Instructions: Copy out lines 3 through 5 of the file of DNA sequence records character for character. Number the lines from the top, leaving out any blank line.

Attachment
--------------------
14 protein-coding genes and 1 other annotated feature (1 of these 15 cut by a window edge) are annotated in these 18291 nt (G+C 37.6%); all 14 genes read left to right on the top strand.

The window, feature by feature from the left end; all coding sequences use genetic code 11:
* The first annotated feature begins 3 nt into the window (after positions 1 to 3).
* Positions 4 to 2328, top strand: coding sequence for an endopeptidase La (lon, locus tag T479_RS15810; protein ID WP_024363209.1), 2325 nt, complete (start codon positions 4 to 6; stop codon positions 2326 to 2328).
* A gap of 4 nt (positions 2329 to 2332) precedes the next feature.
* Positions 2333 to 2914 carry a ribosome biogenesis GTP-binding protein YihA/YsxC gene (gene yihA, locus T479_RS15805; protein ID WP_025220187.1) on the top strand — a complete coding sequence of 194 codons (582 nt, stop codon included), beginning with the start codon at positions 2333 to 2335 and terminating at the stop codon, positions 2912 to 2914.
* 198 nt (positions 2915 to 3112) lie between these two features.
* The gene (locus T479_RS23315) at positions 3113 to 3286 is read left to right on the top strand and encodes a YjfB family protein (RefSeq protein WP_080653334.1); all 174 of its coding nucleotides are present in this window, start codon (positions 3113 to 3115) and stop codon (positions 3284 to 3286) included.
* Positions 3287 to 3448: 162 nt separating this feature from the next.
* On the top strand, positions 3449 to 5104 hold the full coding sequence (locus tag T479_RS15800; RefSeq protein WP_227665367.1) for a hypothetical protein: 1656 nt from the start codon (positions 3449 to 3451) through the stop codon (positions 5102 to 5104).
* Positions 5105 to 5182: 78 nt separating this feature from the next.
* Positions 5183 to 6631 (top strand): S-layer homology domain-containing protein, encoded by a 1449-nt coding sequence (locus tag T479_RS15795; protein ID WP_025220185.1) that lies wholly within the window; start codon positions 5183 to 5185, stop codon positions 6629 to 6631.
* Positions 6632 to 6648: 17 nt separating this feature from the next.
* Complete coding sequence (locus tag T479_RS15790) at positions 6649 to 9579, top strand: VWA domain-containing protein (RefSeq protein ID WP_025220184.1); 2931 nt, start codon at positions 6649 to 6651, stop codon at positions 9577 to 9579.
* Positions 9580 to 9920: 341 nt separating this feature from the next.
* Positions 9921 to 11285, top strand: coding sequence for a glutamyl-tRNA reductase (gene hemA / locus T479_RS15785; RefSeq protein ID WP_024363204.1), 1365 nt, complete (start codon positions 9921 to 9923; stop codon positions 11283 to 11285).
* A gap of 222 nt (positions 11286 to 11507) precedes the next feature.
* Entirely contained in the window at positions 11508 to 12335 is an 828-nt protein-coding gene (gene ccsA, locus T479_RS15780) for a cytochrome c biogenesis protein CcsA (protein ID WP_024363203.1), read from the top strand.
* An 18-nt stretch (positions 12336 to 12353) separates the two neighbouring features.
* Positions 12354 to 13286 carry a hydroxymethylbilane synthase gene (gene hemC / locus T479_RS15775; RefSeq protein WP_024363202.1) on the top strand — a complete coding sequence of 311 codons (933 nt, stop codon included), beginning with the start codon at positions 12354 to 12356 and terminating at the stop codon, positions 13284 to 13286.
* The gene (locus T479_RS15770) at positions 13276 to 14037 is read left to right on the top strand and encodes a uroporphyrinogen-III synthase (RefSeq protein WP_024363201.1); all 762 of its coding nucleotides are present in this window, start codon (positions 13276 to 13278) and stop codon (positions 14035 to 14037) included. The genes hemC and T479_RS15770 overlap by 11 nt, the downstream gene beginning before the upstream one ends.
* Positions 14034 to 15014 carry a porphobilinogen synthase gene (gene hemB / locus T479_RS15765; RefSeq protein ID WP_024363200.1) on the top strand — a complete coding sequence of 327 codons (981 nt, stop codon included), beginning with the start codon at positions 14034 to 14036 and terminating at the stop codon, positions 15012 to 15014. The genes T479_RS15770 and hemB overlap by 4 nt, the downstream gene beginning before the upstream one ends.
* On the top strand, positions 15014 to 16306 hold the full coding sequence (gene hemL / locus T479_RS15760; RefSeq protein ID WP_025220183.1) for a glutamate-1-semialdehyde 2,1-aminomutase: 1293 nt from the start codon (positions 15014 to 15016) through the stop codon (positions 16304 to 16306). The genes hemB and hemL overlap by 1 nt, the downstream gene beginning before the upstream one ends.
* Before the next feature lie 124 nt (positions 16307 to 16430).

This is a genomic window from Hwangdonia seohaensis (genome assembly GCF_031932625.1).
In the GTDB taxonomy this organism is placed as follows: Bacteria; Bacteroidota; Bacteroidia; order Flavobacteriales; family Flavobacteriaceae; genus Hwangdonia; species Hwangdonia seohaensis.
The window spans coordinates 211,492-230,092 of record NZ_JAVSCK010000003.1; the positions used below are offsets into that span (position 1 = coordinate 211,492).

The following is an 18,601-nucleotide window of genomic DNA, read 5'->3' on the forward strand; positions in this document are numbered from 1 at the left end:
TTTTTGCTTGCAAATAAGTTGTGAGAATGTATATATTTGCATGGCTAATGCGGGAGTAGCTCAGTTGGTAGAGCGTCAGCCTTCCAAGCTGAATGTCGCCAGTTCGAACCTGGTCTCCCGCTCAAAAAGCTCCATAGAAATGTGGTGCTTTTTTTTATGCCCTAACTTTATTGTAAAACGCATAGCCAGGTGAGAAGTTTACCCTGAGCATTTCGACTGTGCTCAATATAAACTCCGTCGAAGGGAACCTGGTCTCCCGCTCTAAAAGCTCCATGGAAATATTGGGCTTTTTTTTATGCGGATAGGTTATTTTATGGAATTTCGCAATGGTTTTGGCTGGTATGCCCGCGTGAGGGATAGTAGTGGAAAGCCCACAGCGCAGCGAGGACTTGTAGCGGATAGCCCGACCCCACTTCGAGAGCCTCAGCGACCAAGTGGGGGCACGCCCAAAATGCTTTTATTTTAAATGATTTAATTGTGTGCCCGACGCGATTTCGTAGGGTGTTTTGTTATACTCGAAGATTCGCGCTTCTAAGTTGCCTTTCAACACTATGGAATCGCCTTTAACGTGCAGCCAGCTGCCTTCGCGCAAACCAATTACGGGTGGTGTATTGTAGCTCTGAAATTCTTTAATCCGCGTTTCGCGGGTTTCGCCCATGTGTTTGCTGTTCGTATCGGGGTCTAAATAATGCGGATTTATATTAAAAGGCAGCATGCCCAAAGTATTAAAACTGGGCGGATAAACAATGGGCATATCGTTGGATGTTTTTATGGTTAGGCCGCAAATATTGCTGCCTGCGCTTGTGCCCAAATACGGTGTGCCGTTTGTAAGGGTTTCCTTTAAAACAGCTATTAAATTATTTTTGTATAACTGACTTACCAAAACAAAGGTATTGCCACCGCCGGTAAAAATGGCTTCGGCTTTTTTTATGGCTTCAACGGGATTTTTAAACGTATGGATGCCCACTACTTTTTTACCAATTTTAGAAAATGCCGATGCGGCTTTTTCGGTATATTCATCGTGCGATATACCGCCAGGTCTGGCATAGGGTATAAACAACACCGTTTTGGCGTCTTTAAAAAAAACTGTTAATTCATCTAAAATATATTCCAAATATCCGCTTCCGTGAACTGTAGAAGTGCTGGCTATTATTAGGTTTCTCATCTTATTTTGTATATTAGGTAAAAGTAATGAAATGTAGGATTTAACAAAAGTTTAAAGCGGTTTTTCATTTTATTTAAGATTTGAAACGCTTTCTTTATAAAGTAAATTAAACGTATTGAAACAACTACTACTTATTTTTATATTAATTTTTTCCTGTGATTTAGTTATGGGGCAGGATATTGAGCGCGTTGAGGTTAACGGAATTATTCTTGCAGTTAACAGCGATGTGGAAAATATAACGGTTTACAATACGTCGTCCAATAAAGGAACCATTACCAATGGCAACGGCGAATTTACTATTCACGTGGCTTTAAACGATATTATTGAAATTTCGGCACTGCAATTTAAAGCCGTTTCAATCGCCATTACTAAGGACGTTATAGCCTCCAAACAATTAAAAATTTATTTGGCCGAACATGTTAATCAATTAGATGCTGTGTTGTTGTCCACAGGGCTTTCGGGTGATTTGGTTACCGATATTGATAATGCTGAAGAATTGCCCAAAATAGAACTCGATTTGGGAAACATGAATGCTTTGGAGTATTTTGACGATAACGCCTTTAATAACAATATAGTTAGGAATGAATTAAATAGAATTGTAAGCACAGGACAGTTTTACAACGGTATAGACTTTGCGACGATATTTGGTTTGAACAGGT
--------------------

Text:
* The first annotated feature begins 3 nt into the window (after positions 1 to 3).
* Positions 4 to 2328, top strand: coding sequence for an endopeptidase La (lon, locus tag T479_RS15810; protein ID WP_024363209.1), 2325 nt, complete (start codon positions 4 to 6; stop codon positions 2326 to 2328).
* A gap of 4 nt (positions 2329 to 2332) precedes the next feature.